If you notice how the zinc alloy looks in this photo you can see it's bone dry after being cleaned:
I had salvaged an extended tickler from another old carburetter.
The next thing I checked was the float bowl. These can be damaged if they're overtightened (something that happens easily when replacing the standard screws with allen bolts) so you need to put it on a flat surface and check if they're out of shape. In this case there was a little bit of distortion so I fixed it: to get a good idea of how the float bowl refresh/overhaul is done, I strongly recommend this two-part video: [http://www.youtube.com/watch?v=XIYgj5m9RW0 and http://www.youtube.com/watch?v=JHYnSua8ZZ0] and while you're at it, check out all his other Triumph videos too, he's great and a lot of that stuff applies to British bikes in general. Another thing I used to rebuild the whole carburetter is this kit:
Nipped up with my trusty 1/4" Withworth spanner.
The float is of the new type with metal tabs, great for adjusting the level - something you just can't do (at least not easily: I have seen people bend the tabs using a lighter, etc.) with the standard nylon type.Now, the new type of material (with metal tabs) was supposedly developed for use in Army Land Rovers as they needed to be as strong and reliable as possible, and is finally available for our beloved classics.
You can see the surface of the float bowl is all shiny after I sanded it. I checked again and it is properly flat now. The thickness of the gasket will take care of any unevenness on the carburetter body side, not that there is any, mind you.
Here's a new gasket and two brand new float bowl screws with split washers.
There, starting to look like a carburetter...
I managed to retain an original air filter backplate, which has a bit more character than a brand new one.
Other specs (these may change after I test the bike and see how the whole carburetter is working):
- Needle jet - 106
- Main jet - 220
- Needle position - middle groove
The carb will ideally be mounted on an extended manifold, mainly because I really like the look of these. That depends on whether or not there will be enough room within the frame's main loop.
Most of you know what I'm talking about, you try a bike that just doesn't do what it's supposed to and sometimes all it takes is a good clean and an overhaul kit and it's like you got a different engine. Think how small the jets are. Think how "flimsy" the whole float/needle assembly is, perennially balanced (until it punctures) and letting in just the right amount of fuel. It's all very small, precision stuff, yet those tiny jets are responsible for breathing life into the engine. Raucous, snarling, 'sploding life. In most cases these carburetters can last a long time if cared for properly. Don't believe the fearmongers who tell you that they will warp and melt and emit toxic radiation. Most problems found with Amals are down to careless owners who overtighten them, leave them full of gunk for a year, never change the gaskets and just don't know how to tune them. Ok, metal does wear, and in very extreme cases you can have slides that rattle a bit or stick in the fully open position (what a fun way to go though, hey?).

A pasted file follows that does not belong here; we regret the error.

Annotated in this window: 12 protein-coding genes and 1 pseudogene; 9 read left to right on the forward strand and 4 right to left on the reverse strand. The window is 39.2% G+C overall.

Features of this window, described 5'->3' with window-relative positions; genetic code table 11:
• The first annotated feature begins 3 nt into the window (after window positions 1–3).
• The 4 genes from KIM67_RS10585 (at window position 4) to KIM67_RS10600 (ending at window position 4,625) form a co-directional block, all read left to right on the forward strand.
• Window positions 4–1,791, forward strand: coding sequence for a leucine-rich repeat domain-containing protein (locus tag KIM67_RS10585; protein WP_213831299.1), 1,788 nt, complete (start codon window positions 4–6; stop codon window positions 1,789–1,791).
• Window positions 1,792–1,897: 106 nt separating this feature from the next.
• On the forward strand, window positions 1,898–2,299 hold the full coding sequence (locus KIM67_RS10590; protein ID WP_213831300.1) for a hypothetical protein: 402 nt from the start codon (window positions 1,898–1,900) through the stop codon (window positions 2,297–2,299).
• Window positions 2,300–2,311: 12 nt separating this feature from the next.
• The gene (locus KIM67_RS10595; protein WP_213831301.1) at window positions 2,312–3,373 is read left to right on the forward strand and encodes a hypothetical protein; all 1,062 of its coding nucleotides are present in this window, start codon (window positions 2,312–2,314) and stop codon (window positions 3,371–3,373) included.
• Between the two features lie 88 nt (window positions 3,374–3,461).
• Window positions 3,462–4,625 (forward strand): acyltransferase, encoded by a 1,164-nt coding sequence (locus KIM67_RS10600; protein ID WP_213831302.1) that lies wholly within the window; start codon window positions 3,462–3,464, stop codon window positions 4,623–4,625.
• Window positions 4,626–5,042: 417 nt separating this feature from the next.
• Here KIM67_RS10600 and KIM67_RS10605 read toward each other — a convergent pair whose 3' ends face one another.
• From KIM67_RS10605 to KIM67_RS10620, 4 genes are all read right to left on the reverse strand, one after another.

Amal have recently introduced a new hard anodised forged alloy slide that's supposed to be stronger and more resistant to wear.
I got one to try it and see what they're like, also because it could be a great major upgrade for others in my Club. Just looking at this I can tell you it is a great piece of machining, it looks absolutely flawless and if it works as well as it looks, we're in for a treat:
They also offer what they call the "premier" version of the Mk1, basically incorporating the StayUp float, the hard anodised slide and introducing an official version of a modification many people have been doing for a long time now, by drilling opposite the air mixture screw, in order to access the idle circuit. This makes it much easier to clean (and much more effective).
There's one more advantage here: the idle bush that was used on mark-ones until now has been replaced by an external jet that screws in opposite the air mixture screw. Anyway, you can read about it for yourselves here: http://www.amalcarb.co.uk/News.aspx?id=54
It was like an Amal-themed Christmas morning at the garage!
There's something about this photo that makes me think of a rifle:
New needle and clip:
I decided to go with a couple of Allen bolts for the top cap. Bizarrely, they have a 4mm socket. You have to be careful with these because since they can be tightened so much more than the original screws, it is all to easy to warp the zinc-alloy. I re-used a couple of split washers from two old screws that had badly damaged Phillips heads.
Doesn't it look like a model spacecraft like this? The HMS Concentric...
After I was done with the carburetter, I went through my stock of Amal spares - I really have a lot now - and picked a few essential things that I'll keep with the BSA. There is a spare float, springs, float bowl screws, an air mixture screw, spare jets, a fuel filter and a new set of gaskets: bring it on, road-side repair! It all packs neatly into a small hard plastic case that I think I'll keep in the toolbox I recently got.
Your new carb will last for a very long time and give you countless miles of dependable service. I would strongly recommend against replacing Amal for another make - any make - as they are the unsurpassable best for British bikes (and others, even Ducati at one point).
Long live the Amal.